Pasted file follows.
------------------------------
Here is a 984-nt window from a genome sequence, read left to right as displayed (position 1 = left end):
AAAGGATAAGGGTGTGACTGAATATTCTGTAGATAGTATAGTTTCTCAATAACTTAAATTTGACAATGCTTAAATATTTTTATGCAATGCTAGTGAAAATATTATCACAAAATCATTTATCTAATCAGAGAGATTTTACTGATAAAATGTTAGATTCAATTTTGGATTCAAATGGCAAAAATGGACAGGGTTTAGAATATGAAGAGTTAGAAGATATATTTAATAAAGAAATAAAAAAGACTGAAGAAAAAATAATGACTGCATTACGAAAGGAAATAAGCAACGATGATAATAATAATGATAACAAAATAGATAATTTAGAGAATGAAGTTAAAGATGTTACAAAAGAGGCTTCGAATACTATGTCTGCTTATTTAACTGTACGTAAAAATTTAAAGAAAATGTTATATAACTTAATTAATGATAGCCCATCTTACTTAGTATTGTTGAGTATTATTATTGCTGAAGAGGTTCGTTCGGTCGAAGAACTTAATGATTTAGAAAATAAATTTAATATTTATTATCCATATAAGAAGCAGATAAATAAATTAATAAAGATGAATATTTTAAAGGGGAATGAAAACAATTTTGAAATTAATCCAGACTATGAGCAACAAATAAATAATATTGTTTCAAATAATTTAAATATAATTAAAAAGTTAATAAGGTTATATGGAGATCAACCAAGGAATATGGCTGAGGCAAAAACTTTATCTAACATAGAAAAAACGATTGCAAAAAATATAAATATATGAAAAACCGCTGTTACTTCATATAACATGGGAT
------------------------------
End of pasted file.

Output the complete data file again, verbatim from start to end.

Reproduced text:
Here is a 984-nt window from a genome sequence, read left to right as displayed (position 1 = left end):
AAAGGATAAGGGTGTGACTGAATATTCTGTAGATAGTATAGTTTCTCAATAACTTAAATTTGACAATGCTTAAATATTTTTATGCAATGCTAGTGAAAATATTATCACAAAATCATTTATCTAATCAGAGAGATTTTACTGATAAAATGTTAGATTCAATTTTGGATTCAAATGGCAAAAATGGACAGGGTTTAGAATATGAAGAGTTAGAAGATATATTTAATAAAGAAATAAAAAAGACTGAAGAAAAAATAATGACTGCATTACGAAAGGAAATAAGCAACGATGATAATAATAATGATAACAAAATAGATAATTTAGAGAATGAAGTTAAAGATGTTACAAAAGAGGCTTCGAATACTATGTCTGCTTATTTAACTGTACGTAAAAATTTAAAGAAAATGTTATATAACTTAATTAATGATAGCCCATCTTACTTAGTATTGTTGAGTATTATTATTGCTGAAGAGGTTCGTTCGGTCGAAGAACTTAATGATTTAGAAAATAAATTTAATATTTATTATCCATATAAGAAGCAGATAAATAAATTAATAAAGATGAATATTTTAAAGGGGAATGAAAACAATTTTGAAATTAATCCAGACTATGAGCAACAAATAAATAATATTGTTTCAAATAATTTAAATATAATTAAAAAGTTAATAAGGTTATATGGAGATCAACCAAGGAATATGGCTGAGGCAAAAACTTTATCTAACATAGAAAAAACGATTGCAAAAAATATAAATATATGAAAAACCGCTGTTACTTCATATAACATGGGAT